“One of my residents said one time I was the Indiana Jones of dentistry,” says Dr. Toni Eigner-Barry Eigner in her interview for the OHSU Oral History Program. “And really, that’s who I want to be.”
Her globe-spanning dentistry practice has led her to Cameroon, Vietnam, Cambodia, and Nepal, as well as to public health work closer to home. Throughout her career, she’s worked for underfunded, duct-tape dental programs and done things dentists don’t usually do.
|Dr. Eigner-Barry with staff and students at OHSU (Historical Image Collection, doi:10.6083/M4445JZH)|
Dr. Eigner-Barry’s career was adventurous from the beginning. After her freshman year, she and her first husband (a medical student) traveled to Cameroon to work at Banso Hospital. It was the first of several such trips over the years. The general surgeon there, Dieter Lemke, told her to “only leave behind what you teach” when working overseas -- advice that she’s tried to live by. He taught her to do local anesthetic and remove teeth; in turn, she trained a Cameroonian nurse and a local teenager who eventually became a dentist herself. Years later, she was responsible for putting together a full-scale dental clinic. On another trip, she rescued maternity clinic staffers from a tribal war, then picked up the wounded and acted as an anesthesiologist for the treating surgeon.
She had always been interested in work that was a little beyond conventional dentistry, taking on a general practice residency (GPR) after graduation to learn “how to wire a fractured mandible, oral surgery, general anesthesia.” After her residency, she joined the OHSU dental faculty as well as the hospital dental service, treating complex cases: “cancer, bleeding disorders, heart failure, organ transplant.” To treat a boy with severe hemophilia, she learned a new anesthesia technique, using a tiny 30-gauge needle, and practiced it on herself.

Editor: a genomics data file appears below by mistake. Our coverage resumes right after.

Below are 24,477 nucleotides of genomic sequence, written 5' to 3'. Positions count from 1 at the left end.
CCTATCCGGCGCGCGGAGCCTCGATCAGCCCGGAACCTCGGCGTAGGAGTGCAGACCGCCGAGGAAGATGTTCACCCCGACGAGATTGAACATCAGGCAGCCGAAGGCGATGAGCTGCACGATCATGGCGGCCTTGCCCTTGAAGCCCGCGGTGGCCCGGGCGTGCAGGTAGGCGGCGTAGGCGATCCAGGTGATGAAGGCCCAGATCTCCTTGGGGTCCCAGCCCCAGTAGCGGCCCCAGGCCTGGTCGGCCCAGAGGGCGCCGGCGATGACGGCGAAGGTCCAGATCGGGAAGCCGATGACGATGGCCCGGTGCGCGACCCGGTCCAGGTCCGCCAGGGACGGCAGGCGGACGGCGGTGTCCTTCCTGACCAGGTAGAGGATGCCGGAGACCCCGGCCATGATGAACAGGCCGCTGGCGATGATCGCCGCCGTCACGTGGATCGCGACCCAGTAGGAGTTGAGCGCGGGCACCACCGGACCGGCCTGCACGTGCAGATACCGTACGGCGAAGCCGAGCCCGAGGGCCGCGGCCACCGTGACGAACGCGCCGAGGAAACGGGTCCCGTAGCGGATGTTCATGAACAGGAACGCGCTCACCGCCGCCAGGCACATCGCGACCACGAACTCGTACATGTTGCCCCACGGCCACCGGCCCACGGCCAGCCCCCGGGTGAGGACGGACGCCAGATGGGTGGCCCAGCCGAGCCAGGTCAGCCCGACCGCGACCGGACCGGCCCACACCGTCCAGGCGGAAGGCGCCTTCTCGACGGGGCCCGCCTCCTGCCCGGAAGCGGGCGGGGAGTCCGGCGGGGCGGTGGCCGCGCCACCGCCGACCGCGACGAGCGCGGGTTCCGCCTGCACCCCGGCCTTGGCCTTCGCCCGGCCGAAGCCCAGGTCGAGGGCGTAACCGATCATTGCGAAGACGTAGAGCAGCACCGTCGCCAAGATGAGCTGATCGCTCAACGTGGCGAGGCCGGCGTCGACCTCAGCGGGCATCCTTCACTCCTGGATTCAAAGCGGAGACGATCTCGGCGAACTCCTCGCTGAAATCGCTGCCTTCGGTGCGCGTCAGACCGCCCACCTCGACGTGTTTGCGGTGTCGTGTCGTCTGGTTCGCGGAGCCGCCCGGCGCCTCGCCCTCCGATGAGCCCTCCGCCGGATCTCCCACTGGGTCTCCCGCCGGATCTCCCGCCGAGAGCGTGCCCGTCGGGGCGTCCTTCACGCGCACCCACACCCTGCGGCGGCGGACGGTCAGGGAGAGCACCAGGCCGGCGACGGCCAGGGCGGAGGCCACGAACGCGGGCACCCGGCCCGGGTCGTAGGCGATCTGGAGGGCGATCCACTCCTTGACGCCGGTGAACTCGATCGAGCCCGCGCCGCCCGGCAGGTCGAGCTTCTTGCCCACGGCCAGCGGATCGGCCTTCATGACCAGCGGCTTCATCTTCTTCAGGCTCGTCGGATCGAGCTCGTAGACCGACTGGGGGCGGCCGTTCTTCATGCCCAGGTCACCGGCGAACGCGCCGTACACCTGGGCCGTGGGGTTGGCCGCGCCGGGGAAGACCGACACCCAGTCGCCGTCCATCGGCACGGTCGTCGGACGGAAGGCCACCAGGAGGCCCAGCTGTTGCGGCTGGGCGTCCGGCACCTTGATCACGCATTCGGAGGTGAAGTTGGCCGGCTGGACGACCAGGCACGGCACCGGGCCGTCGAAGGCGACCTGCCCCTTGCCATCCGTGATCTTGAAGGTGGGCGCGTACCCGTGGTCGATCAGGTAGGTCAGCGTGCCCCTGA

Besides the dental service, teaching, and extensive clinical work overseas, she spent much of her career at the Russell Street Clinic (founded by Dr. David Rosenstein, who we recently featured on this blog). She speaks admiringly of Dr. Rosenstein’s optimism: “He thinks that pigs can fly. And he made that one fly for thirty-five years.” Here, once again, her work sometimes overlapped with general medicine. Her clients at Russell Street were “populations that are underserved medically and dentally. So I mean, because they’re also underserved medically, you really need to look at people closely. I’ve been the first one to see a patient and diagnose oral cancer two or three times.” Another time it was bacterial endocarditis.
Check out the interview here for more about this swashbuckling dentist.